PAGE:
Most confection contains no meat or other animal parts, and many contain no milk or other animal products. Some confection, including marshmallows and gummi bears, contains gelatin derived from animal collagen, a protein found in skin and bones, and is thus avoided by vegans and some vegetarians. "Kosher gelatin" is also unsuitable for vegetarians and vegans, as it is derived from fish bones.[26] Other substances, such as agar, pectin, starch and gum arabic may also be used as setting and gelling agents, and can be used in place of gelatin.

 

Jelly beans held in the hands

Jelly beans are often coated with shellac.[27]

Other ingredients commonly found in confection that are not suitable for vegetarian or vegan diets include carmine, a red dye made from cochineal beetles, and confectioner's glaze, which contains shellac, a resin excreted by an insect.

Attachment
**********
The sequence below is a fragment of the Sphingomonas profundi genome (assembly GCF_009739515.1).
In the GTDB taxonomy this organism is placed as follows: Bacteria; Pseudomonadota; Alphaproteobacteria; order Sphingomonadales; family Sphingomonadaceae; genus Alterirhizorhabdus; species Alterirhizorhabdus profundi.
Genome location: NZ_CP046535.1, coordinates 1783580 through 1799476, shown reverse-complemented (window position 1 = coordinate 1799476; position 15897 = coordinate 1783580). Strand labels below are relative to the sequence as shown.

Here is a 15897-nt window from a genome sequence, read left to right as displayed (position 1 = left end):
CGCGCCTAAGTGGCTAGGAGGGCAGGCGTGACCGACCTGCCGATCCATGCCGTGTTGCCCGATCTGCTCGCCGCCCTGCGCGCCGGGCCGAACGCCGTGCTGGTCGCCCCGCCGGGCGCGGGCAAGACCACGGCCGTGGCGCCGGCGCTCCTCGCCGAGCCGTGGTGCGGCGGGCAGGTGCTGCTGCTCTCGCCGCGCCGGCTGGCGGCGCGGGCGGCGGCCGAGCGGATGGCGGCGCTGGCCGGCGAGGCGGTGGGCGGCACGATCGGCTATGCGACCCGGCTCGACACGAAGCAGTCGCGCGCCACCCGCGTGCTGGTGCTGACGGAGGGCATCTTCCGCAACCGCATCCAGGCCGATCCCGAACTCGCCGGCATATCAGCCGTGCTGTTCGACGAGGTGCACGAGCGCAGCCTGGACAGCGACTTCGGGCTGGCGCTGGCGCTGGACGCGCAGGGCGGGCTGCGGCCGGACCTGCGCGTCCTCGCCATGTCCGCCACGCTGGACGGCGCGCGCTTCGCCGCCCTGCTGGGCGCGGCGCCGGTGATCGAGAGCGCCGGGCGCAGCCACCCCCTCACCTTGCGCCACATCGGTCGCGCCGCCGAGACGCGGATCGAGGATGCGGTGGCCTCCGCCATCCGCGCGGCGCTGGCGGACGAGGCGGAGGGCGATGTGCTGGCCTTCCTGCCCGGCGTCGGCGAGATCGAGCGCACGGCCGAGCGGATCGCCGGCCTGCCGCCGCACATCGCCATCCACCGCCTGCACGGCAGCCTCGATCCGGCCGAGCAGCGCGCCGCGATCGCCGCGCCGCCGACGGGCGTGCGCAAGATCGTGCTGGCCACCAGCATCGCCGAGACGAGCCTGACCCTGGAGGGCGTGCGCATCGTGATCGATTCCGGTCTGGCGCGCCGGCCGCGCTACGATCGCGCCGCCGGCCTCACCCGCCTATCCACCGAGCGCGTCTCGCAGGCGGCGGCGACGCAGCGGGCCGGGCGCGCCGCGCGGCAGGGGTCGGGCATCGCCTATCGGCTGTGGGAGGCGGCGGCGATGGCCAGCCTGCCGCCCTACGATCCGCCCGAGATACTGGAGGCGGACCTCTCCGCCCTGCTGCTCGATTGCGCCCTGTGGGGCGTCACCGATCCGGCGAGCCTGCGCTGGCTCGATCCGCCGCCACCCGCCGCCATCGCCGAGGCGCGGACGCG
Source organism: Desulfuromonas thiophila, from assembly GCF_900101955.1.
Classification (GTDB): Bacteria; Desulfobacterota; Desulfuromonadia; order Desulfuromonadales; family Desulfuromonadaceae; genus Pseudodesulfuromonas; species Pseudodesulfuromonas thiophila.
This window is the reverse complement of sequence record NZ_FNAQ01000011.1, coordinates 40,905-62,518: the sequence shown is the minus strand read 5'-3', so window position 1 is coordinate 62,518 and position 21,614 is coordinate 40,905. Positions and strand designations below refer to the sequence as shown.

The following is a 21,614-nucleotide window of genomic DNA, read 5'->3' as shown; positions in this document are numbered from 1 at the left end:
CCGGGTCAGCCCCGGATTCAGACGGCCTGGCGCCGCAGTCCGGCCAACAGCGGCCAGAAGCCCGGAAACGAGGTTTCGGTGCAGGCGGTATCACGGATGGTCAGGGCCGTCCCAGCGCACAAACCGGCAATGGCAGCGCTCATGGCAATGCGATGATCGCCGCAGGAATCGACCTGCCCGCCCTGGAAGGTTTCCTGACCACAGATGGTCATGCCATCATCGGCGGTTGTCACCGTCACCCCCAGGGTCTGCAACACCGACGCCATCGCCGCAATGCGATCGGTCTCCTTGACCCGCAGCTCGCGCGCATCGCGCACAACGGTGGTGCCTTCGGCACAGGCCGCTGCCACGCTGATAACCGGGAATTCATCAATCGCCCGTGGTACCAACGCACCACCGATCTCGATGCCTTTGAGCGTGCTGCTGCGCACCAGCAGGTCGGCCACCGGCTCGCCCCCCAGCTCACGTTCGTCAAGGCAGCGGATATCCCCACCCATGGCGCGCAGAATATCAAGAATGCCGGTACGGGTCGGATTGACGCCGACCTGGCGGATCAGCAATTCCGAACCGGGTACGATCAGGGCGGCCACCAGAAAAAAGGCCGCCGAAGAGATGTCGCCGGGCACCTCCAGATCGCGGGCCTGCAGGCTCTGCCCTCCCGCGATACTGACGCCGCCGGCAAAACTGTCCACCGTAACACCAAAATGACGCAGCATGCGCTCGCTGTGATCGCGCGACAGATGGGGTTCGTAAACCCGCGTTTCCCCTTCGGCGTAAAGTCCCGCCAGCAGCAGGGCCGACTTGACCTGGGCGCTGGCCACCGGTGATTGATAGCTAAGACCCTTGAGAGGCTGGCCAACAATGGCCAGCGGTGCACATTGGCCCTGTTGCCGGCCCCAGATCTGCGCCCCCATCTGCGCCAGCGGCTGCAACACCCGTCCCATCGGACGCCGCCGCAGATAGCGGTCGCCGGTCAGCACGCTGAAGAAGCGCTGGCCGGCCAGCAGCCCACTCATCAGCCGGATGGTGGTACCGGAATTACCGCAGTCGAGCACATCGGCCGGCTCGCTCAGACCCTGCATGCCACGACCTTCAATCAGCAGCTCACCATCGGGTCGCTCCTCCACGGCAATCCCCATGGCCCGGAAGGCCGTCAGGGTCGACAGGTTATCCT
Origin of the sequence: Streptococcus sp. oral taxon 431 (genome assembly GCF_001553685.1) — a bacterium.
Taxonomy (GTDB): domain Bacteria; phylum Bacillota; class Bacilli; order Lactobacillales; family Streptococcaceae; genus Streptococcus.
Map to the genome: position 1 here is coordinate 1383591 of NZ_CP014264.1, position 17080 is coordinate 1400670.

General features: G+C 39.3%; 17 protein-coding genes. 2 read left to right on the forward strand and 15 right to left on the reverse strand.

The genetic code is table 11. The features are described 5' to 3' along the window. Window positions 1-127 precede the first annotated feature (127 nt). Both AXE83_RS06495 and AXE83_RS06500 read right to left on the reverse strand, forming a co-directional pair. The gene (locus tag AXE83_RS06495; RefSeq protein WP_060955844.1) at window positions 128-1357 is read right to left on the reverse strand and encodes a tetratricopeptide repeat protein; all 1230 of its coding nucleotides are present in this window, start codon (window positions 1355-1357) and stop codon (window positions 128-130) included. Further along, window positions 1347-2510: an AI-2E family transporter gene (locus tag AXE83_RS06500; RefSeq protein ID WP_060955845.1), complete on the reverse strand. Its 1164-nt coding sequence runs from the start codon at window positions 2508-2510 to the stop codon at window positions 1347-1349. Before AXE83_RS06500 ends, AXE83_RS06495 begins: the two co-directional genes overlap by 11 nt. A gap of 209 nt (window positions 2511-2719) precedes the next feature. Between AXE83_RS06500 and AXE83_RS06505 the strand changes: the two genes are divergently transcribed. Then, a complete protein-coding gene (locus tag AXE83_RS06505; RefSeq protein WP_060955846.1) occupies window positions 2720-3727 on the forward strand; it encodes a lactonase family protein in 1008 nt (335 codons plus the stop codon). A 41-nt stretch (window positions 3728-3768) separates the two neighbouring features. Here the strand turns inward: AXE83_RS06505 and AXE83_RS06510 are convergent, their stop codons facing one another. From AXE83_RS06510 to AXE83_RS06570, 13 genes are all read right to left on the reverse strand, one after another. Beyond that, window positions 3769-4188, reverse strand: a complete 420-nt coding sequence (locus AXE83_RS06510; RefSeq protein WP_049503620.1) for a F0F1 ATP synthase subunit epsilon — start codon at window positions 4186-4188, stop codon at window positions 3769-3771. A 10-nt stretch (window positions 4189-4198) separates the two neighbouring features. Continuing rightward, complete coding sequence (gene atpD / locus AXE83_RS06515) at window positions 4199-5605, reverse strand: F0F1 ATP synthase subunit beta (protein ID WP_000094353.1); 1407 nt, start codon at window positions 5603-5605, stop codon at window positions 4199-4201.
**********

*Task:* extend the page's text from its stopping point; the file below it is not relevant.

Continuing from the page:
Health effects

Cavities

Confection generally contains sugar, which is a key environmental factor in the formation of dental caries (cavities).[28] Several types of bacteria commonly found in the mouth consume sugar, particularly Streptococcus mutans. When these bacteria metabolize the sugar found in most candies, juice, or other sugary foods, they produce acids in the mouth that demineralize the tooth enamel and can lead to dental caries. Heavy or frequent consumption of high-sugar foods, especially lollipops, sugary cough drops, and other sugar-based candies that stay in the mouth for a long time, increases the risk of tooth decay.[28][29] Candies that also contain enamel-dissolving acids, such as acid drops, increase the risk.[29] Cleaning the teeth and mouth shortly after eating any type of sugary food, and allowing several hours to pass between eating such foods, reduces the risk and improves oral health.[28][29]